When you are a young child, who teaches you information? Who guides you along the way? Your parents, or guardians, yes, yes of course, well one would hope that they do. However, your siblings provide the examples.
Watch a child, any young baby, or toddler when they are amongst other people. They are fascinated by the alternative human beings beyond those in their small niche. They are most intrigued by other young people. They can distinguish between adult and child. Their stares and interest are paired with a hard wiring in the brain that encourages them to try to emulate the behavior they see. This is the learning process folks.
My guide was Debbie. Now I realize I have already touched on this subject a bit in previous blogs, but this topic of learning is different.
Debbie taught Hebrew classes at our synagogue in her late high school and early college years. I loved it. I can still see you walking down Temple Beth Shalom’s hallways with a giant Hebrew alphabet board and a bag of books slung over your shoulder. You sang the alef, bet, vet, with my kindergarten class, I’m not sure if you remember.
My teacher was Joy Grisan. I loved her. I felt special in her class and I enjoyed her story telling and art projects combined into one. I can fondly recall the story of baby Moses in the reeds. We used pipe cleaners to fashion our tiny Moses baby and made itty-bitty baskets to hold him within. I can see the tiny dixie cups filled with grape juice for snack time. Our mom was the executive Hebrew School coordinator and long time volunteer for years. Sunday school was a familiar affair.
Correct me if I’m wrong, I mean, I was little, but I think Joy took you under her wing and showed you some ideas, lessons, and helped you organize yourself as a traveling Hebrew teacher. I know that this was one of your part-time jobs in Bellingham during your first few years of college, or maybe it was all four years. Your days at Temple Beth Shalom helped shape your abilities as a teacher. Early classroom management, choral reading, and literacy skills were being fostered under your tutelage.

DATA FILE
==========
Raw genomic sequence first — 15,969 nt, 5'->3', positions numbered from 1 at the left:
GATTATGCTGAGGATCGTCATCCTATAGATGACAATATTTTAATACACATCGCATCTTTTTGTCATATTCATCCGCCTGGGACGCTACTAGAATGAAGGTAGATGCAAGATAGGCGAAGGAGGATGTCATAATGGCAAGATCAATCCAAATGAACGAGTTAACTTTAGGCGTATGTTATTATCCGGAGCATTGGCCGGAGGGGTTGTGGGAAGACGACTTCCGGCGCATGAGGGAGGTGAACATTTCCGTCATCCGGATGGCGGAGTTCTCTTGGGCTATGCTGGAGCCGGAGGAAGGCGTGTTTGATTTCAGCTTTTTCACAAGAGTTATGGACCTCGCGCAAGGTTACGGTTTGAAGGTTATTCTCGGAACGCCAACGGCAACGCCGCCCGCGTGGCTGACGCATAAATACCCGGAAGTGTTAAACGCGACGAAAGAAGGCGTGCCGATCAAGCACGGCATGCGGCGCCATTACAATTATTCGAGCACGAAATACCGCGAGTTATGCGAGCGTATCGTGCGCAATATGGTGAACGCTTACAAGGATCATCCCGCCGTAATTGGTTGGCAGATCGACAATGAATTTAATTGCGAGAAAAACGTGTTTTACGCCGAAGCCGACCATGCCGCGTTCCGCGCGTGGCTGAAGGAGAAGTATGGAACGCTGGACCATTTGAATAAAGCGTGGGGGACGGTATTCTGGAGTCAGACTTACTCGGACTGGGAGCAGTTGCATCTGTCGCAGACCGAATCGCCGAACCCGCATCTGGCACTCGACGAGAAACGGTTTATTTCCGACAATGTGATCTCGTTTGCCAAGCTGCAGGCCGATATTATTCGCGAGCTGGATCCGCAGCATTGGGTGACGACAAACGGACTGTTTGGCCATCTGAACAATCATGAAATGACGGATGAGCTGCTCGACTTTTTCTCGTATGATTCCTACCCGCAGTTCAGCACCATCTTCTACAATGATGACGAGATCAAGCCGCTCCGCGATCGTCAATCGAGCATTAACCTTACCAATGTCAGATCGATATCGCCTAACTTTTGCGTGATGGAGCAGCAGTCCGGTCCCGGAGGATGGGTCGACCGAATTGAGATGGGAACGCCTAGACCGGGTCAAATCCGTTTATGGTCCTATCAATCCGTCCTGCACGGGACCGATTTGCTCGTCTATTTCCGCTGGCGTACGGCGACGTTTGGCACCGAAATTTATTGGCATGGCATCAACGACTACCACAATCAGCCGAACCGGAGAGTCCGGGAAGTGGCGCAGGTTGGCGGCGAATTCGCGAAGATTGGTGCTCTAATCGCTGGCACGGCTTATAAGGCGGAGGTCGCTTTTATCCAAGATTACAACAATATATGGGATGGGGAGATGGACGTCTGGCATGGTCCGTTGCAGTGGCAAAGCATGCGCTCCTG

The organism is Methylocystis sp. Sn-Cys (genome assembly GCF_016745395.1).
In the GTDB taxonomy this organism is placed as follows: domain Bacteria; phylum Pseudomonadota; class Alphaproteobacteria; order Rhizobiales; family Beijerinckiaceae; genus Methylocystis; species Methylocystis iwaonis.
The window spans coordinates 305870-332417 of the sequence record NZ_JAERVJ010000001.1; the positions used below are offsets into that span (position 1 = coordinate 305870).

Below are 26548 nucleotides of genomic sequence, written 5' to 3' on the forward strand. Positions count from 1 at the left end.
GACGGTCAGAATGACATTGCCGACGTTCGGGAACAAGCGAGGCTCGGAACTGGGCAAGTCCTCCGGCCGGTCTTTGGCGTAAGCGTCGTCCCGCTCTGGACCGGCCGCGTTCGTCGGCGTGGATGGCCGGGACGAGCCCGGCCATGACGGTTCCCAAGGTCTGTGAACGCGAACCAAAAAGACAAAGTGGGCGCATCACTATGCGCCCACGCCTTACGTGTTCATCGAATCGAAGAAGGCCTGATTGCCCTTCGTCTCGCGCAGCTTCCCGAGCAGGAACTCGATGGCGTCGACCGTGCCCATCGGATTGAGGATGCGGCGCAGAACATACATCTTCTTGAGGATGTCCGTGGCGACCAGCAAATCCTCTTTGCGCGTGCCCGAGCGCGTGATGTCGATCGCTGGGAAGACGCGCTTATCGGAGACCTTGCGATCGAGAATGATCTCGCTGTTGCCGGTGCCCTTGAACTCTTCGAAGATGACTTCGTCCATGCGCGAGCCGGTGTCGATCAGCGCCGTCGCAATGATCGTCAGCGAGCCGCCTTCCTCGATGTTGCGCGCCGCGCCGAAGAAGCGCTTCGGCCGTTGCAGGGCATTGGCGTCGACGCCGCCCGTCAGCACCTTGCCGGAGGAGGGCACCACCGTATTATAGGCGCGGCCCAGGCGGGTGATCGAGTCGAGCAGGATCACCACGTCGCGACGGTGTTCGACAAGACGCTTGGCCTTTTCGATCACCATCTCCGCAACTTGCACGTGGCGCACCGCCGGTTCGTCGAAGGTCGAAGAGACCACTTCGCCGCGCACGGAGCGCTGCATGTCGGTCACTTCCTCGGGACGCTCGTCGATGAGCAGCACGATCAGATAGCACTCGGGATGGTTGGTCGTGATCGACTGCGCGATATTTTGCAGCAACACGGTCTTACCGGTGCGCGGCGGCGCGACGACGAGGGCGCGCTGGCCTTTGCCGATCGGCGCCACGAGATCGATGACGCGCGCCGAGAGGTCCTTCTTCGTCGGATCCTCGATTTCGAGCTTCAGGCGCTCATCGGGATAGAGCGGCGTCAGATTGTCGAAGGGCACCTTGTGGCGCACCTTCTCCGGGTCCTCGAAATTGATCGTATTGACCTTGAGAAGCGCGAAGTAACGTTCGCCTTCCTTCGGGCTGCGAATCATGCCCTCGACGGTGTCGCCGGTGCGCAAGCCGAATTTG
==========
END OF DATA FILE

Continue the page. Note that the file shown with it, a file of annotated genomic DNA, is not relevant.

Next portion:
I used to sing the Alef, Bet, Vet, with you along with Debbie Friedman’s music. I loved those times in the van with you. Singing was always my favorite and still is. Go figure… 🙂
Sharing in this same experience of Jewish culture with life in Hong Kong was so important to me this past fall. I am grateful for the Shorashim experience we had together. I loved it. Every minute of sitting with you and Declan. I loved how he’d look up at me and see if I was singing along too. He was adorable. I loved sitting in services and being given the gift of a community experience to question the Torah and think together. This is one of the most important things, I believe about our culture. The ability to question and have a shared learning with other people. It all goes back to education, and the connectivity of all of this with music.
I love you Debbie! Have a Happy Monday of vacation. xoxo.